2. Means versus ends: Why does someone walk, run, or bike when they could get to their destination much faster in a car? Sometimes the end result is NOT the point. It's the process and the exercise (mental & physical) of optimizing focal length, shutter speed, aperture, etc. matter more than just getting the shot.
  3. Ergonomics: If you want a few casual shots, a smartphone is fine. But if the plan involves using the camera for hours on end and getting hundreds of shots per day, smartphones suck suck suck.
  4. IQ: Big pixels are better for bokeh, DR, high-ISO, etc.

Last edited by photoptimist; 05-10-2019 at 02:22 PM.
05-10-2019, 01:37 PM - 1 Like   #23
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QuoteOriginally posted by BigMackCam Quote
Today's camera-optimised smart-phones are incredible photographic tools, but I see them more as an additional piece of one's arsenal rather than a complete solution (which they're certainly not). When they're suited to a situation, they can be really useful and produce decent results depending on the users expectations and requirements. When they're not suited, they can be pretty awful
Just one very obvious example of when a smart-phone camera simply isn't suited to a task...

The other day, there was an unusual bird call from the rowan tree at the bottom of my garden. I could see the bird, but couldn't identify it without getting so close I'd have scared it away. Using my humble Panasonic DMC-FZ62 bridge camera, I was able to capture a reasonable shot (I'd have preferred to use my K-3 plus DA*60-250 plus HD DA 1.4x converter - or maybe just the HD DA 55-300 - but the bird would probably have disappeared by then). Turns out, the reason for the unusual call was he / she had a mouthful (and probably throat full) of food!!

Do this with an iPhone XS, Huawei whatever, ... ? Impossible...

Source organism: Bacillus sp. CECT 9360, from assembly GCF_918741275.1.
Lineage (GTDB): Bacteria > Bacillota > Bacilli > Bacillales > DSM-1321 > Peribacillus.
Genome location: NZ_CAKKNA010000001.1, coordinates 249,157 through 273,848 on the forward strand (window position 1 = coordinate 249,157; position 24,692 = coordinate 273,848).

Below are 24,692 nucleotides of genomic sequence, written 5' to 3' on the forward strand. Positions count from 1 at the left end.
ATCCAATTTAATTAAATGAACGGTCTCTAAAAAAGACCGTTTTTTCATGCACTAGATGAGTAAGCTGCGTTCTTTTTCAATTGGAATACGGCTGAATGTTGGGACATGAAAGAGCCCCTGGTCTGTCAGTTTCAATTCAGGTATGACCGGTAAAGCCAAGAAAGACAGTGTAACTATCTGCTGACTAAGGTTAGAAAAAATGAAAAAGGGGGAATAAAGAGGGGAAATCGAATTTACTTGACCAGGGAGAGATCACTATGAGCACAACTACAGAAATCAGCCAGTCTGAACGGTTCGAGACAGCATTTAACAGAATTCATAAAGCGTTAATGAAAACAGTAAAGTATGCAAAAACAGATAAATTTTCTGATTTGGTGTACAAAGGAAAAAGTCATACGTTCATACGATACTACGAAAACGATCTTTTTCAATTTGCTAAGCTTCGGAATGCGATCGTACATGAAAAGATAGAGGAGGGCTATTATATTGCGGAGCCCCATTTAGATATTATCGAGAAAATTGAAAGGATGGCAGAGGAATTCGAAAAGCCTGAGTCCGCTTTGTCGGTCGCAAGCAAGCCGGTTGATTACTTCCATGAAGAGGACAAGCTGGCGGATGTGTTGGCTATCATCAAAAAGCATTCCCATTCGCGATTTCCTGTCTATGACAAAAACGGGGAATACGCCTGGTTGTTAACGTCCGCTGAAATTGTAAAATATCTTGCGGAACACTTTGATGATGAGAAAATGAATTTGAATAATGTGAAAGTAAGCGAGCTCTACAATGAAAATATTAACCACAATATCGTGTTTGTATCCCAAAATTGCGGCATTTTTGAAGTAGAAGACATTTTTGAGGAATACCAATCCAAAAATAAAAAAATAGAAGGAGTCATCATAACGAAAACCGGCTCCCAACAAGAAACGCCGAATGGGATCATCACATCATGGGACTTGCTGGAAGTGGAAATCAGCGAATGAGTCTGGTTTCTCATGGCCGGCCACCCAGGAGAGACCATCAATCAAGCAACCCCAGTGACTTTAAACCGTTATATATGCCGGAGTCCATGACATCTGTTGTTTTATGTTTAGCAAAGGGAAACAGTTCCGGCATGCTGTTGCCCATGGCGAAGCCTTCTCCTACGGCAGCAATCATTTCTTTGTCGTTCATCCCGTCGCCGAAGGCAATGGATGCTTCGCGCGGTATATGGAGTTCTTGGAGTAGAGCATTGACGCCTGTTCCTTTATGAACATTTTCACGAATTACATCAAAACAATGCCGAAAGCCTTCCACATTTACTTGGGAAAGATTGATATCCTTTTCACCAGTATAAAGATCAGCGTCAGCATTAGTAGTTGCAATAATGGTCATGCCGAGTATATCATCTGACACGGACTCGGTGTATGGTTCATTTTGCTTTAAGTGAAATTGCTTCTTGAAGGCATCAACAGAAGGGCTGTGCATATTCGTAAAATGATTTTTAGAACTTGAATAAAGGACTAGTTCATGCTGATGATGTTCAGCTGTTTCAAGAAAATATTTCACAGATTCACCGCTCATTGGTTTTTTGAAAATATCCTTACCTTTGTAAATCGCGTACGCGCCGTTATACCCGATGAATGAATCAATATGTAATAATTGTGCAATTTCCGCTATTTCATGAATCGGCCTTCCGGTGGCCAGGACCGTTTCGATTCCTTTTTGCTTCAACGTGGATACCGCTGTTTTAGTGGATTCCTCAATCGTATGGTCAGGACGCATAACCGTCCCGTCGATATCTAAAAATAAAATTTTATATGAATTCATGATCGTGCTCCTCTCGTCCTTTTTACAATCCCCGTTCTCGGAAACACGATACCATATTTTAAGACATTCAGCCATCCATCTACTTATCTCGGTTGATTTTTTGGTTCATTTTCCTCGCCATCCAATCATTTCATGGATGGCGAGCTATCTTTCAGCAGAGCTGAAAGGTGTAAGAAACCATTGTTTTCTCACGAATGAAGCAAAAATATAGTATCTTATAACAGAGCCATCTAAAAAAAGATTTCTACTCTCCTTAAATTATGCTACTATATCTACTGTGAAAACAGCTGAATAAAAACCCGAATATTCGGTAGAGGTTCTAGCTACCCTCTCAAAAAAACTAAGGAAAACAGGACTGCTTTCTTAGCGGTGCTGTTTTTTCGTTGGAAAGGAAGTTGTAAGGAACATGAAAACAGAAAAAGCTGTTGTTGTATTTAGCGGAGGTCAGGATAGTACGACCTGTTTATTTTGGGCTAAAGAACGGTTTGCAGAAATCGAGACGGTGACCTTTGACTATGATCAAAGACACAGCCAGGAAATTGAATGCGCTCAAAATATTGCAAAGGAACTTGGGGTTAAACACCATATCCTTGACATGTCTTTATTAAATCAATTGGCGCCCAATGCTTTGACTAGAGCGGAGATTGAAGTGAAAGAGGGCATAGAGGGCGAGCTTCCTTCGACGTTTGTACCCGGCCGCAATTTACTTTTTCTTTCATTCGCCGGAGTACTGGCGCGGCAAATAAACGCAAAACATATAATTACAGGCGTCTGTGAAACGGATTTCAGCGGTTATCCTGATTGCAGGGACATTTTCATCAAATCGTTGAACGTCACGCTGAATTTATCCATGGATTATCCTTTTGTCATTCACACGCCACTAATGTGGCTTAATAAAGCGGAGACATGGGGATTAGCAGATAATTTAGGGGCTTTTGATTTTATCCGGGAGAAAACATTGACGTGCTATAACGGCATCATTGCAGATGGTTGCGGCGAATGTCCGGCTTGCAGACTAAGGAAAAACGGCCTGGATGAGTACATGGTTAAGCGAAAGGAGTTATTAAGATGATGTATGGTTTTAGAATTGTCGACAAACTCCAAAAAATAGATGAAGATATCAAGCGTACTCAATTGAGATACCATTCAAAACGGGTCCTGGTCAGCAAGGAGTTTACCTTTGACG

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Last edited by BigMackCam; 05-10-2019 at 01:51 PM.
05-10-2019, 01:43 PM - 1 Like   #24
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For landscapes, a phone can do well - as the OP relates. But there are lots of applications where an interchangeable lens camera works better. Sports, wildlife, macro, low light, bokeh, et cetera.


Here is an example of what I consider photography on the ragged edge. Low light, high ISO, bokeh, the lot. I am quite sure that a phone lens and sensor cannot do something like this, but I may be wrong about that.


I have never owned a top of the line, latest and greatest phone. I would rather waste money invest on in camera gear than phones. The camera in my Huawei P10 Lite is not too bad but I seldom use it. If I am going to invest my time in taking pictures, I want to get results that make it worthwhile. For that I use the best gear that I can lay my hands on.
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05-10-2019, 02:26 PM   #25
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I previously said - "As far as I can see, unless your are shooting wildlife/fast action, LONG shutter speeds, bokeh, low light, doing HEAVY editing in post (e.g. lots of layers) or making GIANT sized prints, I see little advantage to shooting a big camera over the latest smartphone."

Then in your 20 posts, only four additional reasons to use a big camera were posted - 1. flash, 2. macro 3. ergonomics 4. to use different lenses.

So, in an attempt to summarize this thread - for "general photography" that does not require any of the above 10 bolded factors, the use of a late-model/flagship smartphone is just as acceptable as is using a big camera.
05-10-2019, 02:28 PM - 3 Likes   #26
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Other than the reasons cited by others concerning image quality and interchangeable lenses and all that, the main reason I don't like smartphones as cameras is they don't have viewfinders. I find shooting cameras without a viewfinder a very frustrating experience, not one that have any desire to indulge in. When my last cell phone went out and I had to get a new one, they offered me a phone that did not have camera capabilities. I told them that's exactly what I want. I have zero interest in taking pictures with phones.
05-10-2019, 02:35 PM - 3 Likes   #27
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QuoteOriginally posted by Fenwoodian Quote
.